Accessing Protected Information:
Most social media platforms offer some form of privacy protection to users. In many cases, the user can choose from a variety of options for sharing or protecting content. In some instances, the settings are universal—all content is protected. Other times, users may be able to choose a privacy setting for an individual post, photo, or other content. One thing is clear, however. Information posted on these sites is intended to be shared with someone. This is important because courts have held that this reduces the expectation of privacy and has made it somewhat easier for insurers and attorneys to access private or protected information on social media sites.

While investigators are free to view publicly accessible information, the greatest level of detail is obtained when a user account can be accessed directly. Doing so requires some additional steps. If a claim is in litigation, for instance, then defense counsel may issue a subpoena to the social media site or attempt to secure the data via interrogatory.

More courts are allowing access to such information, especially if the publicly accessible content suggests the information may be favorable to the other party or insurer. For example, in Romano v. Steelcase Inc., a 2010 New York Supreme Court case, Romano sued Steelcase because of “permanent injuries” that prevented her from leading an active lifestyle. Steelcase argued the public portions of Romano’s Myspace and Facebook pages showed she was living a more active lifestyle and that Romano should be required to turn over all social media content, even the information that she had only intended to share with her friends.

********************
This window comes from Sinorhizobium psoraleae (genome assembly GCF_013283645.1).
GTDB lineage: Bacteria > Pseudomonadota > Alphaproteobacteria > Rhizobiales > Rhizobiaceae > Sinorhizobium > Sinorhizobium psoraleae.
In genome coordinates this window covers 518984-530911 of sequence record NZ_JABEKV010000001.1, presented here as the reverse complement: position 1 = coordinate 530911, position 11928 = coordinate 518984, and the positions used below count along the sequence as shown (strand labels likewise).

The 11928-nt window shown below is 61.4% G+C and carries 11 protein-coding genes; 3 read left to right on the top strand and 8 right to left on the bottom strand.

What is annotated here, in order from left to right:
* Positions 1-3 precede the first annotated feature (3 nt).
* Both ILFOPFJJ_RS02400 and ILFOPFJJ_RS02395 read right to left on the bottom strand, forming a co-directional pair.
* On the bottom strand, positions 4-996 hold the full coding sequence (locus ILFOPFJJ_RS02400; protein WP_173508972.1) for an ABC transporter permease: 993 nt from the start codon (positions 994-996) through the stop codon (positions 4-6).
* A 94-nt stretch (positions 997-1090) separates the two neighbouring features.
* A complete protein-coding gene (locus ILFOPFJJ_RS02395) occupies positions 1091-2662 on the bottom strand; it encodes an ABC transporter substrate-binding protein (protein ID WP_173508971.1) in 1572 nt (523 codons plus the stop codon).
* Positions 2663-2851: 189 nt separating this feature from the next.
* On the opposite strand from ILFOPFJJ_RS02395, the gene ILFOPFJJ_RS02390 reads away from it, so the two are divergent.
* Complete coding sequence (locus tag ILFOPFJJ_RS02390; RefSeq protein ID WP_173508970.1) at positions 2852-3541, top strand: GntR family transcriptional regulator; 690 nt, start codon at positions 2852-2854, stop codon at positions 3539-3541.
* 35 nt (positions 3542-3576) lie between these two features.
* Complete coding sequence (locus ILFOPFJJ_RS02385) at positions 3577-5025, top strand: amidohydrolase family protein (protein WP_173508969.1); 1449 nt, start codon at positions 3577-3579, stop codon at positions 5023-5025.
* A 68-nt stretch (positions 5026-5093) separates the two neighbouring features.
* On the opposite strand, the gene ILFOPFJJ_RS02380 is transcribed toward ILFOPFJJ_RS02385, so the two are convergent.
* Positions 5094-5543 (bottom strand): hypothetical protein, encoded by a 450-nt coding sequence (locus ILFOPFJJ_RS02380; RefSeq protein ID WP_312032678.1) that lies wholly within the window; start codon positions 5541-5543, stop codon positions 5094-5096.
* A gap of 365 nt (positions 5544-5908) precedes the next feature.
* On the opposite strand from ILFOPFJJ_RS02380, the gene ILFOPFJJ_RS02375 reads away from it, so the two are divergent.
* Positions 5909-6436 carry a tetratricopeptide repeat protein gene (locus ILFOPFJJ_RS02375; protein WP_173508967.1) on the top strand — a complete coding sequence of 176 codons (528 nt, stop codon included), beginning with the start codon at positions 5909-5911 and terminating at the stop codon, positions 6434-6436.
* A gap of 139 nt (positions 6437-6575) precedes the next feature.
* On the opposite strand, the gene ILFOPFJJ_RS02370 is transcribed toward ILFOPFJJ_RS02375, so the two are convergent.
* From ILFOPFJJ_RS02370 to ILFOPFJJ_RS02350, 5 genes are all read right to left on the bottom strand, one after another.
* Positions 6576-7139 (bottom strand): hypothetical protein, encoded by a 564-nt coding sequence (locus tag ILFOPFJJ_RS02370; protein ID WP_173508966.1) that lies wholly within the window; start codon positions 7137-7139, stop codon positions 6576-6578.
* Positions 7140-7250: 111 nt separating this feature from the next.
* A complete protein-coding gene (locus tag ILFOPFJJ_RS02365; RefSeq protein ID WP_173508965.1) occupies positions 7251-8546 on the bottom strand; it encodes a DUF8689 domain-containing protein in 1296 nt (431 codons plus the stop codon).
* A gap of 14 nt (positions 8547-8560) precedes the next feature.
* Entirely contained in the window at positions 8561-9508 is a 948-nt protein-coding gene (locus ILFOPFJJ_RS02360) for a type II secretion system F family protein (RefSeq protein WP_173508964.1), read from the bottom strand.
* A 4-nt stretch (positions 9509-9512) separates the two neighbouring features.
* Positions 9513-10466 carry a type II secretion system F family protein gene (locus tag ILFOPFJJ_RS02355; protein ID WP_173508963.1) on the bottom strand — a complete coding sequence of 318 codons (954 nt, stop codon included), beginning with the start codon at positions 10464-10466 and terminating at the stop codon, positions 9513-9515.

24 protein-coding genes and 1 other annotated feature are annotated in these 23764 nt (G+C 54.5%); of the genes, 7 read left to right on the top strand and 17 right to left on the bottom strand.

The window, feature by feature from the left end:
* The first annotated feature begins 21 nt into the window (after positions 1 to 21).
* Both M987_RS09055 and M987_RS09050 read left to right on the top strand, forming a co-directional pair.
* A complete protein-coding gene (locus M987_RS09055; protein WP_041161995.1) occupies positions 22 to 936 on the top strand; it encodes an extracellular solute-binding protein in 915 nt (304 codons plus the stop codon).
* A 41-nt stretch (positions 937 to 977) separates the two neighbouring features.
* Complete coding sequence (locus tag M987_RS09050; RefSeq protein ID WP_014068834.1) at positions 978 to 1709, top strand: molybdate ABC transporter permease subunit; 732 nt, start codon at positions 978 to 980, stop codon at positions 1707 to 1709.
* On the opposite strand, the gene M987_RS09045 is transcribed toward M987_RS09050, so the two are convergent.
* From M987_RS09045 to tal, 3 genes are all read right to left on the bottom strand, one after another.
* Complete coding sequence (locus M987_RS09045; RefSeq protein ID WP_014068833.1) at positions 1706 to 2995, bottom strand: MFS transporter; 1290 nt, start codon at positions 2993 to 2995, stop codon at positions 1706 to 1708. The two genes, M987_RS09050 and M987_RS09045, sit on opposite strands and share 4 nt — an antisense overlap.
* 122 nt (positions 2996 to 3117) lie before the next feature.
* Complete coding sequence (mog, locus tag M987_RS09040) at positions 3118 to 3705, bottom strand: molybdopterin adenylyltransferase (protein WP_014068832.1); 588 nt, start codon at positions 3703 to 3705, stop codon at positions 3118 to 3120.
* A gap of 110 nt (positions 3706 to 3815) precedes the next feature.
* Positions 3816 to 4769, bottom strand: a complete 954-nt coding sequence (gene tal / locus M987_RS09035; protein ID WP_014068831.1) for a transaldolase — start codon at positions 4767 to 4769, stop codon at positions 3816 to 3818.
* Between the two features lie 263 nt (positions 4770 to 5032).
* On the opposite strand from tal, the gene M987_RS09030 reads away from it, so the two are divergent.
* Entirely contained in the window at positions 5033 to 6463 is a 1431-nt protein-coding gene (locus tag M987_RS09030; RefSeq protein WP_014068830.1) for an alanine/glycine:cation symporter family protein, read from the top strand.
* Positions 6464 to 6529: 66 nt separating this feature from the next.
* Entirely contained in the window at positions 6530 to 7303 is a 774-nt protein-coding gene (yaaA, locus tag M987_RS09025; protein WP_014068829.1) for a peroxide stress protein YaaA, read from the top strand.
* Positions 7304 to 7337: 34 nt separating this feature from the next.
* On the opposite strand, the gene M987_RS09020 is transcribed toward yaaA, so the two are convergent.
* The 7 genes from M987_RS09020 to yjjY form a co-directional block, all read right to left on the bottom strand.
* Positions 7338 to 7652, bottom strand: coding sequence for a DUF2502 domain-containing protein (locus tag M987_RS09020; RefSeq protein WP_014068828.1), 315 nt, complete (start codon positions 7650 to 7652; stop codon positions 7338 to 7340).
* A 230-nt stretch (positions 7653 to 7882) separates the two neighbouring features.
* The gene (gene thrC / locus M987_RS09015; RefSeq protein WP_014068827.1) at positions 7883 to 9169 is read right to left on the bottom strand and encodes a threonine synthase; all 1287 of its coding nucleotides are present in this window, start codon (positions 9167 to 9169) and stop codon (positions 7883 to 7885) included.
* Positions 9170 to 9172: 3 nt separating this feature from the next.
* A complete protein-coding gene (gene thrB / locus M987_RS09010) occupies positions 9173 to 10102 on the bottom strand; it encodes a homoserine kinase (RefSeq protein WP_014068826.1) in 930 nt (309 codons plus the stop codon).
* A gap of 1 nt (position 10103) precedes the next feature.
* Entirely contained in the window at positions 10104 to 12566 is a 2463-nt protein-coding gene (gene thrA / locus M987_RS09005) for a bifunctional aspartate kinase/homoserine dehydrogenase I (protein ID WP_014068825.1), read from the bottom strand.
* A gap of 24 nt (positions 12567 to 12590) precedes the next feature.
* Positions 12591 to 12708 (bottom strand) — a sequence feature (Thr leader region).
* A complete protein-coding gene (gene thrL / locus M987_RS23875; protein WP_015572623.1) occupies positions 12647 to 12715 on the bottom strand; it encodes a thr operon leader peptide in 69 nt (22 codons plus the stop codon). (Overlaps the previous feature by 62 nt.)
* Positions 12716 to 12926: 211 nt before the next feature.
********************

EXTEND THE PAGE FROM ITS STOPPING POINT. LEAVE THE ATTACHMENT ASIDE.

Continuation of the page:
The court ruled that precluding Steelcase from accessing Romano’s profiles “would condone [her] attempt to hide relevant information behind self-regulated privacy settings.” It was reasonable to conclude that the profiles “may contain further evidence such as information with regard to her activities and enjoyment of life, all of which are material and relevant to the defense of this action.”

The New Frontier:
While many SIUs have added social media research to their investigative toolbox, it is often overwhelming to deal with the massive amount of social media content. Many insurers are struggling to adequately train analysts and investigators in the latest search techniques, trying to find the balance between using a tremendous (free) information source with conducting efficient research. Today’s research is largely a manual exercise, scouring the social media landscape looking for useful information about a claimant and a given loss event. It will not be that way for long.

Advanced analytics will change the way social media is used in investigations. Powerful technologies like text mining, sentiment analysis, content categorization and social network analysis can automate social media research and be integrated into the fraud identification and predictive modeling process. In the future, fraud detection engines will be based not just on claims and policy data, but also on Facebook friends and Twitter posts.

Social media has quickly become the foremost activity on the Internet. The explosive growth in user-generated content has been a boon for insurance claims adjusters and fraud investigators. Navigating the social media landscape, however, can be tricky.

A New Resource:
While there are cases where individuals essentially confess to committing insurance fraud on their social media profiles—usually in the form of bragging to impress their friends—it is rare to find a smoking gun. Instead, social media serves as a useful, open-source intelligence research tool to identify leads. It is critical to combine social media research with traditional investigative sources for a more complete picture. Certainly people can post misinformation or exaggerations, as well. Therefore it is important to validate and corroborate the information discovered online with other sources whenever possible.

Social media sites can be a tremendous resource, but investigators must proceed with caution. Social media sleuthing should always be an integrated part of a larger investigation using a variety of tools to make a prudent claim decision. It definitely provides an advantage to the investigator resulting in valuable leads for further probing.